Jul 18, 2013 9:44 AM by Stephen Bowers
In this photo from NASA, Comet ISON is seen from Hubble Space Telescope in early May.
Some say Comet ISON could be the "comet of the century" later this year, but it has a major obstacle to get through first: the sun.
While the comet is not expected to impact the sun directly, it is expected to pass just 730,000 miles from the sun's surface on Thanksgiving Day. A pass this close means the icy comet may not survive, but if it does it could put on a celestial show throughout December that will be visible from Earth.
Comet ISON was first discovered by astronomers in Russia in September 2012. It is expected to pass within 280 miles of the sun late this month and next month, at which point much of its ice will likely melt. NASA says some comets have not survived passes this close to the sun.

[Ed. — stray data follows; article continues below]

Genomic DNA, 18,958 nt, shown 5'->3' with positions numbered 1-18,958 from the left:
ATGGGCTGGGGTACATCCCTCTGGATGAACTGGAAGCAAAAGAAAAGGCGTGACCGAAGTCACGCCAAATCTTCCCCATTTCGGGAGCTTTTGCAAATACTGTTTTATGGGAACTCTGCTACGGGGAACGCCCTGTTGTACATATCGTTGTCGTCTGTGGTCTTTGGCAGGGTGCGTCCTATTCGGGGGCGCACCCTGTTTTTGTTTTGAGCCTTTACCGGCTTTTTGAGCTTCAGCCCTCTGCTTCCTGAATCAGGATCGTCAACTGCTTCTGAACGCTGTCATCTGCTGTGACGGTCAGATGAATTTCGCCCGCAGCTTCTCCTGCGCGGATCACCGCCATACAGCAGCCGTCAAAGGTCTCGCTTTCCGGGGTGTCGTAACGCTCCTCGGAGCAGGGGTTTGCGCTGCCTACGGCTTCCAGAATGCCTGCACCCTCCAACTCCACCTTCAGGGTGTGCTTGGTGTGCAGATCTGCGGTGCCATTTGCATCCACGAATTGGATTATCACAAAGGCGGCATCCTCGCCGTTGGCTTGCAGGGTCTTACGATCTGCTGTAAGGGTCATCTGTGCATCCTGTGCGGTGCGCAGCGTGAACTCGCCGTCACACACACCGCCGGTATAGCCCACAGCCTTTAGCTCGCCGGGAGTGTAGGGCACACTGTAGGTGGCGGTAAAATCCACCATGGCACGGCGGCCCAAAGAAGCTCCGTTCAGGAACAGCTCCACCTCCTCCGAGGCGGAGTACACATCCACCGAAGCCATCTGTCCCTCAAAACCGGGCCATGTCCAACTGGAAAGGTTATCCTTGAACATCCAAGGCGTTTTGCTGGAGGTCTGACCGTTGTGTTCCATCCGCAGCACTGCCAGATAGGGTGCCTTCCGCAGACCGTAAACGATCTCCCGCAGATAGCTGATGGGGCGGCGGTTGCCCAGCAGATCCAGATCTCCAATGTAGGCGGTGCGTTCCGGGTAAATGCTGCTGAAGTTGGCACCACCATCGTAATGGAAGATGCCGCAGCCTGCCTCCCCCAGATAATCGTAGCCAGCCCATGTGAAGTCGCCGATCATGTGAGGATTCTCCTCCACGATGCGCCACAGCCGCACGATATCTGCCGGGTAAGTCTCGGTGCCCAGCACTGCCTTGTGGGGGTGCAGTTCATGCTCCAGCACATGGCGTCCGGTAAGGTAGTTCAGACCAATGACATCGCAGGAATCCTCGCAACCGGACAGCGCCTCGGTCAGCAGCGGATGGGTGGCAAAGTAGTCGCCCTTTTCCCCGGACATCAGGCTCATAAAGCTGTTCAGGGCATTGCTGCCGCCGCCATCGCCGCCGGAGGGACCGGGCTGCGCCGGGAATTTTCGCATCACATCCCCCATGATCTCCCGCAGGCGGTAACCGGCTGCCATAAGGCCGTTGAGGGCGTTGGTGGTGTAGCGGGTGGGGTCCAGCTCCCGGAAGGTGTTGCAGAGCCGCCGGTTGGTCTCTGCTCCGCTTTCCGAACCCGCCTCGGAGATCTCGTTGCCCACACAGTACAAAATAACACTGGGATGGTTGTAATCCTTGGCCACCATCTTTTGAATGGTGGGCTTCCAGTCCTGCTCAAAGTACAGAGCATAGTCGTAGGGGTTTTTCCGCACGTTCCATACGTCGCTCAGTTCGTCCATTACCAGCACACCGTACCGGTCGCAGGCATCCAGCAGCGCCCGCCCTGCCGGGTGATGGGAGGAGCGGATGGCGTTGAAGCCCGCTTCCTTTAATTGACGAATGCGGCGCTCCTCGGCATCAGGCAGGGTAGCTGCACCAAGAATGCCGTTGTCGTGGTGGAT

By late August, the comet will be visible from Earth through telescopes. The closest path to Earth, if it survives its close Thanksgiving Day encounter with the sun, will be the day after Christmas, December 26th of this year, before what's left of the comet jets into the outer researchers of our solar system.
NASA says the comet could be visible throughout December all night, almost every night. It is expected to pass less than 40 million miles from Earth at its nearest approach to us.